But are we being fair to decry this a weakness? Isn’t the demand for conventional dramatic structure a sacrifice of art for entertainment’s sake? After all, real life doesn’t always provide resolutions, and certain experiences may require a wider palette to be successfully painted. The condition of being no longer a girl but not yet a woman** doesn’t need to be one that ends triumphantly. This of course begs the obvious question of why Dunham couldn’t have pushed her character a little further, couldn’t have ended her movie with Aura achieving for herself some steps towards the successful adulthood where she seems to be heading?
We could look at stopping short as a weakness on Dunham’s part, but I prefer to project a little, use my imagination, and take it as an occasion to admire her honesty as an artist: She was 22 when she made this work; she may just not have felt ready to successfully portray her character’s successful ascent to responsibility. Now, many directors in that situation would have just shrugged and jammed a happy ending in anyway. It’d be easy enough to write: you just switch a few plot details towards the finale to put the movie on an upbeat trend rather than an ambiguous one; problem solved. Who’d know the difference?
Dunham would, for one. She’d know that some of the movie was good and reflected her best expression of what she felt was true about the world and some of it was just meant to make other people like it. And maybe the audience wouldn’t know per se; maybe, in fact, they’d enjoy the movie a little more, but the ideas they’d get from the film, what they’d perceive about their own lives as a result, would be hopelessly tarnished: the message of post-college adolescent angst muffled by a smiley-face of everything’s-always-going-to-be-ok.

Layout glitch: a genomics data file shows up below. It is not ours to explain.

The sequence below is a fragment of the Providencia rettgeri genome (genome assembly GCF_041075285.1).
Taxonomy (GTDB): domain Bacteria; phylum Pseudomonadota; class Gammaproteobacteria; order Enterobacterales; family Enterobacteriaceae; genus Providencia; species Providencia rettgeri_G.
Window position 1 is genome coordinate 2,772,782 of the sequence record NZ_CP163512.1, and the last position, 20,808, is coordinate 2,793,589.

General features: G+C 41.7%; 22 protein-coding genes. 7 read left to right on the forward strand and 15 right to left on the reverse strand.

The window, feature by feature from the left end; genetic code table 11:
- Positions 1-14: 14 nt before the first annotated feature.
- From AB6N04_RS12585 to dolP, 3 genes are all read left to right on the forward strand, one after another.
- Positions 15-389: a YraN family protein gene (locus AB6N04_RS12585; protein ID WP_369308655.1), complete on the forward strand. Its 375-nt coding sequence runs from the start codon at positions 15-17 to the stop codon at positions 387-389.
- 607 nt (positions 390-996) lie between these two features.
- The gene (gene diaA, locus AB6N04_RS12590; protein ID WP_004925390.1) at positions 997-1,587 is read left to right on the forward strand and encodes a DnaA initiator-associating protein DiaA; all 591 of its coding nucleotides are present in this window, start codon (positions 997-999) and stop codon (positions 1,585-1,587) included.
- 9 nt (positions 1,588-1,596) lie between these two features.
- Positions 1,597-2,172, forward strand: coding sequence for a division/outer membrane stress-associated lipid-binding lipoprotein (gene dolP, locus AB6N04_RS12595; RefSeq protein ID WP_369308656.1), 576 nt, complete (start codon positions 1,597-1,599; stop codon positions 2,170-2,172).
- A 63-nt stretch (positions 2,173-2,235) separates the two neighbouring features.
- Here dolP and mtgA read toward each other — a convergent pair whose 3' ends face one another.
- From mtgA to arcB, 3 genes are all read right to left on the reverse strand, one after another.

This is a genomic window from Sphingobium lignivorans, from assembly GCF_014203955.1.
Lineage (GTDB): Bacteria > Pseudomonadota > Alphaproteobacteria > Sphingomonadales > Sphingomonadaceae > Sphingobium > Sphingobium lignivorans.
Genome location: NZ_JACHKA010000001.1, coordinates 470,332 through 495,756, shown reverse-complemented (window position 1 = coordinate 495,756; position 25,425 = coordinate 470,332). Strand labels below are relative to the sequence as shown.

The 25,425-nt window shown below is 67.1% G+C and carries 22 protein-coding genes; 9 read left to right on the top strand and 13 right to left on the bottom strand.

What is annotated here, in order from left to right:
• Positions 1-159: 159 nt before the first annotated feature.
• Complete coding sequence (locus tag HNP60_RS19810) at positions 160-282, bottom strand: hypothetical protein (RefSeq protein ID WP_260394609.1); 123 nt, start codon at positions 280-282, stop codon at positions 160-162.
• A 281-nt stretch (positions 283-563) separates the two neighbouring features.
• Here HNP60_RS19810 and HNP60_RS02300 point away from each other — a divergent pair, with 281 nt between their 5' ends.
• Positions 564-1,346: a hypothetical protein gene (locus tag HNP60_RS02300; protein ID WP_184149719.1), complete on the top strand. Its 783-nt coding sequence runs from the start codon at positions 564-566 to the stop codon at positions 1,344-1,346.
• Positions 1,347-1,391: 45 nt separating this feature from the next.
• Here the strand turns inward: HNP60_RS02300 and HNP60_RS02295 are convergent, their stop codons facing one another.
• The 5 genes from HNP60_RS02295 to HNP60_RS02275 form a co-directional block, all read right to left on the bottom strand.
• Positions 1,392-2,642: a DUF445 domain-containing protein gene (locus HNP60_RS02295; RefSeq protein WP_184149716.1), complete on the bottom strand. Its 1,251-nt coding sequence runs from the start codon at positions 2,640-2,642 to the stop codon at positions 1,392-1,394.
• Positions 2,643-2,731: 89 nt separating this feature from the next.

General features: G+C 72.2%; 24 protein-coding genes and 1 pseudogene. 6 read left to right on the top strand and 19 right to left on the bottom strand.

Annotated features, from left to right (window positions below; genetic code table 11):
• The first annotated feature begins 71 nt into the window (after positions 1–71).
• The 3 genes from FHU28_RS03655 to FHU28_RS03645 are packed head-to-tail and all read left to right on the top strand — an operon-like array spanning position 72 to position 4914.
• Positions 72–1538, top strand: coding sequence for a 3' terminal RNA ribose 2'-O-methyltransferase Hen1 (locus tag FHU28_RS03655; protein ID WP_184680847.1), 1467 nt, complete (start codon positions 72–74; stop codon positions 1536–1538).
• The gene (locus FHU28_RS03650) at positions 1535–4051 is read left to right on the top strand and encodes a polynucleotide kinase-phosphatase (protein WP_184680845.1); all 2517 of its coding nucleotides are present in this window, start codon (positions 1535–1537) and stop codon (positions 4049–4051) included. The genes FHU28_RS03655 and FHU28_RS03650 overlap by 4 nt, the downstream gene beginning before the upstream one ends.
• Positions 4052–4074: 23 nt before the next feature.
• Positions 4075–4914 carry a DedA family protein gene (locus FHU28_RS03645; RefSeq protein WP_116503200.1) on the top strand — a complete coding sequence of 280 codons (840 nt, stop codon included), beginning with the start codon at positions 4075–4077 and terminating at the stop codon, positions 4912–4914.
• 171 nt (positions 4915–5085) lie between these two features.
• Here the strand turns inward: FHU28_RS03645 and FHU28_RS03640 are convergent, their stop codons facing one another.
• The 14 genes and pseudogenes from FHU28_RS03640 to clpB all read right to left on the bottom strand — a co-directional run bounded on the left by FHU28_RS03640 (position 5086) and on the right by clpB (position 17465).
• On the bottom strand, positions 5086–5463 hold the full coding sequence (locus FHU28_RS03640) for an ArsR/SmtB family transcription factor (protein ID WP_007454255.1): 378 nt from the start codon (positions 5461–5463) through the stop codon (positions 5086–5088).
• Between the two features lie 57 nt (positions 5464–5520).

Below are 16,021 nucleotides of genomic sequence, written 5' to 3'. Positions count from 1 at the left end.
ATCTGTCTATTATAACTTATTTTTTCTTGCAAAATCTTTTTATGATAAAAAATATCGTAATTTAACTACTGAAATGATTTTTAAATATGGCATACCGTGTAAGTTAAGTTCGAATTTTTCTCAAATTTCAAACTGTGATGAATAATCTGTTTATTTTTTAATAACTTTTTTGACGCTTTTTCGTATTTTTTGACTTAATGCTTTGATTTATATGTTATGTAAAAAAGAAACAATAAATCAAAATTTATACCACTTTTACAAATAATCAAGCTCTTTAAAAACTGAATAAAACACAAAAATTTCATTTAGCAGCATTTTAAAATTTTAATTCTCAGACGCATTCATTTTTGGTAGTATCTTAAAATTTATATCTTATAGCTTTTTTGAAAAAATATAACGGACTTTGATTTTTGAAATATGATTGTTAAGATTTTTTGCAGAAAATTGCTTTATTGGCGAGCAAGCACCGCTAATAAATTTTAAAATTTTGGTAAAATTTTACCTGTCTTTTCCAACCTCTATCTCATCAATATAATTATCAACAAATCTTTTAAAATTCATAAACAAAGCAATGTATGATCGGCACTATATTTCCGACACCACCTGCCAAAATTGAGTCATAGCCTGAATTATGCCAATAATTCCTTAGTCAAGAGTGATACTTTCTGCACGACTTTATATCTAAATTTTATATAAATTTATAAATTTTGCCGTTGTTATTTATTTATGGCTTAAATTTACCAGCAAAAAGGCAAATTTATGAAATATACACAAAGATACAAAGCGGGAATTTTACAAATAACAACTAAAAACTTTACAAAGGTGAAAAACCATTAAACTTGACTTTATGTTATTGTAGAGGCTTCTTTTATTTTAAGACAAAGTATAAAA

I remember watching the James Bond movie, GoldenEye, when I was thirteen. Spoiler alert, James gets the girl in the end. As I watched he and Natalya rolling idyllically through the grass, so in love after the world (or a football-sized-satellite dish) had exploded around them, I wondered what her fate would be after the movie was over. Did they remain in love and get married? Even then, I knew better, but one of the reasons that GoldenEye, while a tremendously fun movie, wasn’t exactly a serious contender to win Best Picture in the 1995 Academy Awards is that it was fundamentally a fantasy, its romances imitating real romance with an aim not to reveal something true but to obscure something fake. We never see James drunkenly stopping by Natalya’s Moscow apartment a few times and then failing to return her calls. The movie wouldn’t be better for doing so, but that’s just because it’s not exactly all that deep.
Even for very good movies that aim to do more than pleasantly imitate, the temptation to cut corners and succumb to easy sentimentalism is often too strong to resist. Dunham deserves credit for abstaining from this easy satisfaction, praise for the maturity to tell the best story she was capable of, admiration for making something not as satisfying as we would have wanted her to create.
* a quote from another HBO show, not Girls. Two points to any reader who got the reference.